16. Defaults that are technical in nature may be addressed with a levy of late fee, the process of levying of which could be made non-discretionary. It was also suggested that the term `fine’ could be substituted with word `penalty’ to enable the proposed in house structure to deal with offences in question. To be in line with the criminal justice system in the Country, no order imposing penalty may be made unless the company has been given a reasonable opportunity of being heard.
Filing of documents
17. The Committee note with concern that a large number of companies are in default in respect of filing of documents. This in the envisaged scheme of things would result in vital disclosures being withheld from the public /stakeholders. The Committee feels that additional steps may be required to enhance compliance levels. Provision has to be made to book repeat offenders as well as those who are not deterred by late fees. The law should provide special powers to compel filing of documents. The Registrar of Companies should be enabled to make special orders in this regard. Non-compliance with this order should be enforced when prosecuting for related regulatory offences of default in filing obligations. Failure to comply with an order made in exercise of such powers by the Registrar should result in stringent enhanced punishment for the company and its directors. This power should be seem as being in addition to any action to enforce specific compliance by the order of the Civil Court.
18. The Committee also recommends coordination of effort between MCA, SEBI, Income-Tax and Banking authorities to ensure that financial information and particulars quoted by companies is on the basis of statutory filings only.
Disclosures of offences by companies
19. There should also be a provision for publication of the information relating to convictions for criminal breaches of Companies Act on the part of the company or its officers or key employees in the annual report of the company. This obligation should extend to criminal convictions in respect of Companies Act only. Besides such disclosures may be required to be disclosed for the year in which they occurred and need not be repeated in subsequent annual reports.
20. The Companies Act may lay down the maximum as well as minimum quantum of penalty for a particular offence. However, the Act should also provide that while levying a particular quantum of penalty, the levying authority shall also take into consideration the size of company, nature of business, injury to public interest, nature & gravity of default, repetition of default etc.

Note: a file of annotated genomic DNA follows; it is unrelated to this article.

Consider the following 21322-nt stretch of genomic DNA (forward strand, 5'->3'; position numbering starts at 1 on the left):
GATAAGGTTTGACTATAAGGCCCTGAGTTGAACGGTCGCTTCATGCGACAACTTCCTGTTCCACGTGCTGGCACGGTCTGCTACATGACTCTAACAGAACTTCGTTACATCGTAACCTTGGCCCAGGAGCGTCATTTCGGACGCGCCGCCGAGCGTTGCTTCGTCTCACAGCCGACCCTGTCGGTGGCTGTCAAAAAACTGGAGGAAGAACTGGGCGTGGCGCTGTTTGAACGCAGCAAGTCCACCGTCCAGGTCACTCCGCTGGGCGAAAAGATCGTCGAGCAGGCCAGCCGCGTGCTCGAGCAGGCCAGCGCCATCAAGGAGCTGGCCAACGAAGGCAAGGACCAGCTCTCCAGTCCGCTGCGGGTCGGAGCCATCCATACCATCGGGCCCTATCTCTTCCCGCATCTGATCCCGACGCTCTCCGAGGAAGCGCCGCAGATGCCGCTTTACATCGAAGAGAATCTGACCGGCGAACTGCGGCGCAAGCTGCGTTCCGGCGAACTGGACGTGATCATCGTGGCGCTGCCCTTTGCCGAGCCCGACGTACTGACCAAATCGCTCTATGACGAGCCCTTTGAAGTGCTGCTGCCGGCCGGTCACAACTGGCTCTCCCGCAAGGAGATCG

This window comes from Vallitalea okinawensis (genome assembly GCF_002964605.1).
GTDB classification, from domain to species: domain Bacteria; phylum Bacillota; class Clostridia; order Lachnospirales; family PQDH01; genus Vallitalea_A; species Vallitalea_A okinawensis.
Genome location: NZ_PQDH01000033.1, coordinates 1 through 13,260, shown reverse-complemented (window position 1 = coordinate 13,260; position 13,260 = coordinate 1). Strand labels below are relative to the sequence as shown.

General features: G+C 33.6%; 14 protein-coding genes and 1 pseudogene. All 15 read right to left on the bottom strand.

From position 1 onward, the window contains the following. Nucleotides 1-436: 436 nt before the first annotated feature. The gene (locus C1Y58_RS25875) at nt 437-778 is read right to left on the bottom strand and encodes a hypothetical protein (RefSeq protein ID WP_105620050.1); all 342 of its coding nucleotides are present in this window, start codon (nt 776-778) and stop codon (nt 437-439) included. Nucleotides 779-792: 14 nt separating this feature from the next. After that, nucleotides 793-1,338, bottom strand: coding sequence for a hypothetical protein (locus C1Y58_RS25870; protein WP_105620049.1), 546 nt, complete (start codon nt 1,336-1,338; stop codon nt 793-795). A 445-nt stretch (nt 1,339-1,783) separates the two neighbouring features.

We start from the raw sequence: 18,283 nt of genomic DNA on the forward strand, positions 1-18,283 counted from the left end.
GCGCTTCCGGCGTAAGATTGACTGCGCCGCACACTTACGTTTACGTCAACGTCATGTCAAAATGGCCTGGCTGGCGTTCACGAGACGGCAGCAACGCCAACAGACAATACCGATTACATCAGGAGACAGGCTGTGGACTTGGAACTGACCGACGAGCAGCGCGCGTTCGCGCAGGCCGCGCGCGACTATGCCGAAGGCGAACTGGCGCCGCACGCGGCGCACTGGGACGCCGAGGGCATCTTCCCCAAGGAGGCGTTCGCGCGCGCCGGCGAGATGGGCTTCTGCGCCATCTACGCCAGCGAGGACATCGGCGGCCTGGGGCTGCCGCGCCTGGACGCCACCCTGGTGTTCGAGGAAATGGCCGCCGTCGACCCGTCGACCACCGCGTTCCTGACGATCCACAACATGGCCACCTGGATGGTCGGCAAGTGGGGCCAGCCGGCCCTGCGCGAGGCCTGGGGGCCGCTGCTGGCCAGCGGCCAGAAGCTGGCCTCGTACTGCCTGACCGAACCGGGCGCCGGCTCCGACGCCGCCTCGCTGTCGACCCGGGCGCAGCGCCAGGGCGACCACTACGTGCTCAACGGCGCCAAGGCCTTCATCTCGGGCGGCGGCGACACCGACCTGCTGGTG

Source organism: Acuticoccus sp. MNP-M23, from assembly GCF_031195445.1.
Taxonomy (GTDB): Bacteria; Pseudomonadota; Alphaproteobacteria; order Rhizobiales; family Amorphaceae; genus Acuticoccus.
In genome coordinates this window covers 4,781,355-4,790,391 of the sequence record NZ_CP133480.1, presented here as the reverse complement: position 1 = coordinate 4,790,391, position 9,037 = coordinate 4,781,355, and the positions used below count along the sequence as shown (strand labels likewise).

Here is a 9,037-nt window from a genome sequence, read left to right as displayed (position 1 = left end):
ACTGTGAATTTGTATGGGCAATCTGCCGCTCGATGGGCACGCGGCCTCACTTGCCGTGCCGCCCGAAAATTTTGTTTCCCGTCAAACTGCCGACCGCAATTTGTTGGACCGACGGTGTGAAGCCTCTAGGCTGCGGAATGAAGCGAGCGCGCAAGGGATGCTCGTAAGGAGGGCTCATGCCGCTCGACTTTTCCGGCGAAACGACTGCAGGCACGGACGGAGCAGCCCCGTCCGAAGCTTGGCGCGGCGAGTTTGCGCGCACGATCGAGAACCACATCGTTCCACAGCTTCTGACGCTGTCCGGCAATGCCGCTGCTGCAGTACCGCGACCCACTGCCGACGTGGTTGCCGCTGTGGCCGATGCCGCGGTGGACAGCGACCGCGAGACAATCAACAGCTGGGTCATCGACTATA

Penalties for fraudulent conduct
21. At present the current Companies Act provides for a regime for addressing liability for fraudulent conduct of business by company u/s 542 read with section 406 for a working company. We are of the view that this provision would provide a valuable basis for dealing with fraudulent behavior on the part of companies and their management. We recommend that these sections should be used for enabling disgorgement of gains/diverted funds, if any, through fraudulent activity by the companies and their managements. We also recommend that penalties for offences committed with the intent of committing fraud should be enhanced to provide for suitable deterrent effect.
22. We also recommend that the provisions of these sections should also be applied to companies incorporated overseas but doing business in India to remove incentive for fraudulent activity by registering companies abroad to avoid criminal sanctions.
Procedures, Jurisdiction and Appeal for Levy of Penalty :
23. Under the proposed “in-house” procedure, the power to impose penalty (in the form of fine) may be vested with the Registrar of Companies who is a statutory authority. Since the minimum and maximum quantum of fine would be defined in the Act, this would restrict the scope for discretionary exercise of power. However, it would be necessary to provide for a mechanism for appeals against the orders of such authorities. Such appellate authority may also be specified in the Act. It is understood that the Government is contemplating setting up of an institutional structure to adjudicate on Company Law issues with the constitution of NCLT/NCLAT. Till the setting up of the NCLT, this would be subject to the jurisdiction of the High Courts. Appeal to Supreme Court against the order of NCLAT will lie only on substantial question of law.
24. It is understood that under the Companies (Second Amendment) Act, 2002 constitution of NCLT is envisaged to address matters relating to company law. The Committee further understands that this Forum would be headed by a person with judicial qualifications not less than that of a High Court Judge. Its jurisdiction would extend to civil remedies to company law issues referred to it. However, in order to enable speedy imposition of penalties in respect of criminal offences, the possibility of vesting certain specified benches of the NCLT with criminal jurisdiction should also be examined. Such benches may comprise of members having judicial background only. The process would be subject to appeal to the NCLAT (Appellate Body) which is in any case envisaged to be headed by a person who has been Chief Justice of a High Court or a Justice of Supreme Court.